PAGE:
You were so remarkable and the biggest character. Cheeky and playing chasey and then running up to us when we called your name.
I'm glad you're not suffering but I'm sad you're gone. I love you so much and I'm so happy you knew that in your last moments.

I hope you enjoy these photographs of Smokey posted in memoriam. One day I will spin his fur and make a soft scarf to remember him by, not that it is necessary as he certainly was an unforgettable soul.

R.I.P. Darling Smokey


Hiding in the sage.
22 September 2013


  1. It's hard to lose a pet. I'm thinking of you all and of the happiness and delight that Smokey gave you all.

  2. I'm so sorry for your loss. It looks like he had an amazing life with you.
    I hope you can spin his fur into something nice. I think I would use a very light spindle when attempting to spin shorthaired bunny fur.

  3. Thank you for your sentiments. Smokey is greatly missed. I am adding more of the family's favourite photos as I find them too. It is a comfort to know that others understand and appreciate that Smokey was a significant family member, companion and friend.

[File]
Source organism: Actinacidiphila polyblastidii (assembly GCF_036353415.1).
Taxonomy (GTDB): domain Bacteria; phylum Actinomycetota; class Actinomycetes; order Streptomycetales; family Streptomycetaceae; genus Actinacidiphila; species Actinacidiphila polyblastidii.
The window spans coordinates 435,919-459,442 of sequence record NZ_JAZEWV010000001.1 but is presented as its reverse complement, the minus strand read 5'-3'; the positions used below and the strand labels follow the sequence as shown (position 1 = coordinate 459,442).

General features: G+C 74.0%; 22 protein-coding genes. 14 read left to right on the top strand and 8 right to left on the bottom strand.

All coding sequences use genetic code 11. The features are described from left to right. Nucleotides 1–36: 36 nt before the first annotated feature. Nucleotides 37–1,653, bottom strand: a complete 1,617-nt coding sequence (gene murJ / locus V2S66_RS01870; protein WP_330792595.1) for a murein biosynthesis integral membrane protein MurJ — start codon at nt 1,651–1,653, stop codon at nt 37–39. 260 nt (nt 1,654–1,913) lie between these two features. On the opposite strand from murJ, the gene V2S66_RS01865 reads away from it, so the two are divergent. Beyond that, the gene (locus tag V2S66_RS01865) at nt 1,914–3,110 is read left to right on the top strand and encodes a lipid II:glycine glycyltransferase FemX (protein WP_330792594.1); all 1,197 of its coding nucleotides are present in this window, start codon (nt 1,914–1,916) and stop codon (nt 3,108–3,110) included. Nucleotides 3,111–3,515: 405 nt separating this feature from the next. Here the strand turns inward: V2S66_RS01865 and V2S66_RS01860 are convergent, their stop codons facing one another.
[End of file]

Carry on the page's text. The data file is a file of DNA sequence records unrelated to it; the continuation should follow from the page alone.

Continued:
Thank you, Frigga, also for your advice on how to spin Smokey's fur.
    In the past I had been advised to blend it with another longer fibre like merino because it Smokey's fur is so short.
    Someone else advised to felt it instead. I am not keen on felting because it can be so unpredictable.
    I would rather have a spun fibre that I can crochet.
    I have come across resources that describe spinning wool but none about rabbit fur so your help is most appreciated when it comes to spinning it with a drop spindle.
    Any other thoughts about spinning rabbit fur will be most welcome!

  4. I think blending with another fiber is a good idea too, if that's not a problem for you. It will make it easier to spin and more durable so you can actually crochet with it. Merino is always lovely, or maybe a merino/silk blend, for even more softness? Personally, I also love to spin Blue Faced Leicester wool (BFL). It's also super soft and I heard some people find it easier to draft than Merino. I can't wait to see what you make of it. I think it's such a cute idea of you to spin Smokey's fur!

    1. Ooh! I like the idea of a merino/silk blend. I have never handled BFL before and am keen to discover its properties for myself. I think I will make it next year's project to investigate these options and get on with learning how to use the spindle.

  5. I am so sorry! What an adorable bunny he was.

    1. Thank you. It is hard for pictures to convey his little antics and personality. He certainly was adorable and I am glad it comes through in the photographs.